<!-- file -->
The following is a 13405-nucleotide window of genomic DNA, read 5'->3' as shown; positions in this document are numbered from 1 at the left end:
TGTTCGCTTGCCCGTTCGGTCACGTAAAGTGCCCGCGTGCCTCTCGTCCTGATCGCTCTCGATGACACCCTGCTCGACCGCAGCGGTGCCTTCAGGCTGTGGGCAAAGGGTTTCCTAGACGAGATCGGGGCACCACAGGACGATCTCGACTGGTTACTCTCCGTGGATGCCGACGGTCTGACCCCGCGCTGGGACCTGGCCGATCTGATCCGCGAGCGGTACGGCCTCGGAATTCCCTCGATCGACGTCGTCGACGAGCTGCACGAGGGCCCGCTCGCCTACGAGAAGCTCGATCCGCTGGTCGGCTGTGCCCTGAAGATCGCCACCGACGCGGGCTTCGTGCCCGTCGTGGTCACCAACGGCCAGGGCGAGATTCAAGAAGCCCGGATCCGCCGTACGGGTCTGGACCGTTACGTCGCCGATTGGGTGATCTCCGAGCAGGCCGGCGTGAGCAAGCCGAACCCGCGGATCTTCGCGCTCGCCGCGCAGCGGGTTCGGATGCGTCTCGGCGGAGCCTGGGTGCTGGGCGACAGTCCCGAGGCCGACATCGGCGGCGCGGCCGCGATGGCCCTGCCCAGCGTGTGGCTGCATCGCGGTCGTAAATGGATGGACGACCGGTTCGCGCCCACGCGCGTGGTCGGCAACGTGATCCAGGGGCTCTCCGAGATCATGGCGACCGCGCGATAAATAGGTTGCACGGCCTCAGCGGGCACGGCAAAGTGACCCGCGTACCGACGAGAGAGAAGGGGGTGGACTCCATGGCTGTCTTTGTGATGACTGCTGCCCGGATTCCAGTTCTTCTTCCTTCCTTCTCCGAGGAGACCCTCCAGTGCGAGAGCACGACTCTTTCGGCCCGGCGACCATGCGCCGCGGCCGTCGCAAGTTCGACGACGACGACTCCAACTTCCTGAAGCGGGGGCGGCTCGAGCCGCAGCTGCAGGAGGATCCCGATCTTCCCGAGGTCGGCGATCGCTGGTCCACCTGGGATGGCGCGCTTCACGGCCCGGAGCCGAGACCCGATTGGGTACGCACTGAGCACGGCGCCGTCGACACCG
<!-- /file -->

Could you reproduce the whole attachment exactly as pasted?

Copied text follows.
The following is a 13405-nucleotide window of genomic DNA, read 5'->3' as shown; positions in this document are numbered from 1 at the left end:
TGTTCGCTTGCCCGTTCGGTCACGTAAAGTGCCCGCGTGCCTCTCGTCCTGATCGCTCTCGATGACACCCTGCTCGACCGCAGCGGTGCCTTCAGGCTGTGGGCAAAGGGTTTCCTAGACGAGATCGGGGCACCACAGGACGATCTCGACTGGTTACTCTCCGTGGATGCCGACGGTCTGACCCCGCGCTGGGACCTGGCCGATCTGATCCGCGAGCGGTACGGCCTCGGAATTCCCTCGATCGACGTCGTCGACGAGCTGCACGAGGGCCCGCTCGCCTACGAGAAGCTCGATCCGCTGGTCGGCTGTGCCCTGAAGATCGCCACCGACGCGGGCTTCGTGCCCGTCGTGGTCACCAACGGCCAGGGCGAGATTCAAGAAGCCCGGATCCGCCGTACGGGTCTGGACCGTTACGTCGCCGATTGGGTGATCTCCGAGCAGGCCGGCGTGAGCAAGCCGAACCCGCGGATCTTCGCGCTCGCCGCGCAGCGGGTTCGGATGCGTCTCGGCGGAGCCTGGGTGCTGGGCGACAGTCCCGAGGCCGACATCGGCGGCGCGGCCGCGATGGCCCTGCCCAGCGTGTGGCTGCATCGCGGTCGTAAATGGATGGACGACCGGTTCGCGCCCACGCGCGTGGTCGGCAACGTGATCCAGGGGCTCTCCGAGATCATGGCGACCGCGCGATAAATAGGTTGCACGGCCTCAGCGGGCACGGCAAAGTGACCCGCGTACCGACGAGAGAGAAGGGGGTGGACTCCATGGCTGTCTTTGTGATGACTGCTGCCCGGATTCCAGTTCTTCTTCCTTCCTTCTCCGAGGAGACCCTCCAGTGCGAGAGCACGACTCTTTCGGCCCGGCGACCATGCGCCGCGGCCGTCGCAAGTTCGACGACGACGACTCCAACTTCCTGAAGCGGGGGCGGCTCGAGCCGCAGCTGCAGGAGGATCCCGATCTTCCCGAGGTCGGCGATCGCTGGTCCACCTGGGATGGCGCGCTTCACGGCCCGGAGCCGAGACCCGATTGGGTACGCACTGAGCACGGCGCCGTCGACACCG